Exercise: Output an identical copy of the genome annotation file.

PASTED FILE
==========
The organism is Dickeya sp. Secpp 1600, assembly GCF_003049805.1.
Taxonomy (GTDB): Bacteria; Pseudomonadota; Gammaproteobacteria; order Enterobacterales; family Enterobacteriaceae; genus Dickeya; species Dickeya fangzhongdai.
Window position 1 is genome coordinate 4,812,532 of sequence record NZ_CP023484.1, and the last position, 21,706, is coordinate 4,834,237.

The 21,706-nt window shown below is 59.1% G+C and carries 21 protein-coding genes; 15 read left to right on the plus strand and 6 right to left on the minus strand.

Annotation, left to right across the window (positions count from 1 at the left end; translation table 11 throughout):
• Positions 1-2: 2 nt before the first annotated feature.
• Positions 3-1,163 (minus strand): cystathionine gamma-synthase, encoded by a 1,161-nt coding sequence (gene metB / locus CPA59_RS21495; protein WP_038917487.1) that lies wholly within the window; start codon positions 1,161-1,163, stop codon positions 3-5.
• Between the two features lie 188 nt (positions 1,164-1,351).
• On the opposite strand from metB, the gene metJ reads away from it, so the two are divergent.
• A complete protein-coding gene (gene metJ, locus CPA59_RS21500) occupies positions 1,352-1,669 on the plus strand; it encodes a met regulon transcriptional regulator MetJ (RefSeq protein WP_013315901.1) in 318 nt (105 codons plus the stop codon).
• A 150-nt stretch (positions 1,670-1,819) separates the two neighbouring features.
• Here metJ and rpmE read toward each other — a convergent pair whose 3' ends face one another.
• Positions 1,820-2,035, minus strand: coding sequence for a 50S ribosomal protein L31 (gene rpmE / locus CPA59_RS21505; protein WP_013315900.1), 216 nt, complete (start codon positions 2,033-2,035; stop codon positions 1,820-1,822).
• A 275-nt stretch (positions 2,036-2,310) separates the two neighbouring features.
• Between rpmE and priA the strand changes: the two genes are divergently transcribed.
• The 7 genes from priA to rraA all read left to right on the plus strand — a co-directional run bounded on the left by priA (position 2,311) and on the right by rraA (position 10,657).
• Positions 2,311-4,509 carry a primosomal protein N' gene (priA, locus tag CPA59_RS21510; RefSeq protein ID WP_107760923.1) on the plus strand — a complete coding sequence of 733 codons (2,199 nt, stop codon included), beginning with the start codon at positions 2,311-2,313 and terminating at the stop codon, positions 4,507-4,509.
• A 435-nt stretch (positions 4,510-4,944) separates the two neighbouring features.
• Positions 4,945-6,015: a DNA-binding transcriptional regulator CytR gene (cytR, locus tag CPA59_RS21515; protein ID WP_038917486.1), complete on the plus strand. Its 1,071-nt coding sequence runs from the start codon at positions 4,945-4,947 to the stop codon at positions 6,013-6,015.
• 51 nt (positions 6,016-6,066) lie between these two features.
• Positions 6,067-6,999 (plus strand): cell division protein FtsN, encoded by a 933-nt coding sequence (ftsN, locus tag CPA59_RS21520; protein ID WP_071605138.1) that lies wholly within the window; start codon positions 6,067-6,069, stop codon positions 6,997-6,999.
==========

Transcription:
The organism is Dickeya sp. Secpp 1600, assembly GCF_003049805.1.
Taxonomy (GTDB): Bacteria; Pseudomonadota; Gammaproteobacteria; order Enterobacterales; family Enterobacteriaceae; genus Dickeya; species Dickeya fangzhongdai.
Window position 1 is genome coordinate 4,812,532 of sequence record NZ_CP023484.1, and the last position, 21,706, is coordinate 4,834,237.

The 21,706-nt window shown below is 59.1% G+C and carries 21 protein-coding genes; 15 read left to right on the plus strand and 6 right to left on the minus strand.

Annotation, left to right across the window (positions count from 1 at the left end; translation table 11 throughout):
• Positions 1-2: 2 nt before the first annotated feature.
• Positions 3-1,163 (minus strand): cystathionine gamma-synthase, encoded by a 1,161-nt coding sequence (gene metB / locus CPA59_RS21495; protein WP_038917487.1) that lies wholly within the window; start codon positions 1,161-1,163, stop codon positions 3-5.
• Between the two features lie 188 nt (positions 1,164-1,351).
• On the opposite strand from metB, the gene metJ reads away from it, so the two are divergent.
• A complete protein-coding gene (gene metJ, locus CPA59_RS21500) occupies positions 1,352-1,669 on the plus strand; it encodes a met regulon transcriptional regulator MetJ (RefSeq protein WP_013315901.1) in 318 nt (105 codons plus the stop codon).
• A 150-nt stretch (positions 1,670-1,819) separates the two neighbouring features.
• Here metJ and rpmE read toward each other — a convergent pair whose 3' ends face one another.
• Positions 1,820-2,035, minus strand: coding sequence for a 50S ribosomal protein L31 (gene rpmE / locus CPA59_RS21505; protein WP_013315900.1), 216 nt, complete (start codon positions 2,033-2,035; stop codon positions 1,820-1,822).
• A 275-nt stretch (positions 2,036-2,310) separates the two neighbouring features.
• Between rpmE and priA the strand changes: the two genes are divergently transcribed.
• The 7 genes from priA to rraA all read left to right on the plus strand — a co-directional run bounded on the left by priA (position 2,311) and on the right by rraA (position 10,657).
• Positions 2,311-4,509 carry a primosomal protein N' gene (priA, locus tag CPA59_RS21510; RefSeq protein ID WP_107760923.1) on the plus strand — a complete coding sequence of 733 codons (2,199 nt, stop codon included), beginning with the start codon at positions 2,311-2,313 and terminating at the stop codon, positions 4,507-4,509.
• A 435-nt stretch (positions 4,510-4,944) separates the two neighbouring features.
• Positions 4,945-6,015: a DNA-binding transcriptional regulator CytR gene (cytR, locus tag CPA59_RS21515; protein ID WP_038917486.1), complete on the plus strand. Its 1,071-nt coding sequence runs from the start codon at positions 4,945-4,947 to the stop codon at positions 6,013-6,015.
• 51 nt (positions 6,016-6,066) lie between these two features.
• Positions 6,067-6,999 (plus strand): cell division protein FtsN, encoded by a 933-nt coding sequence (ftsN, locus tag CPA59_RS21520; protein ID WP_071605138.1) that lies wholly within the window; start codon positions 6,067-6,069, stop codon positions 6,997-6,999.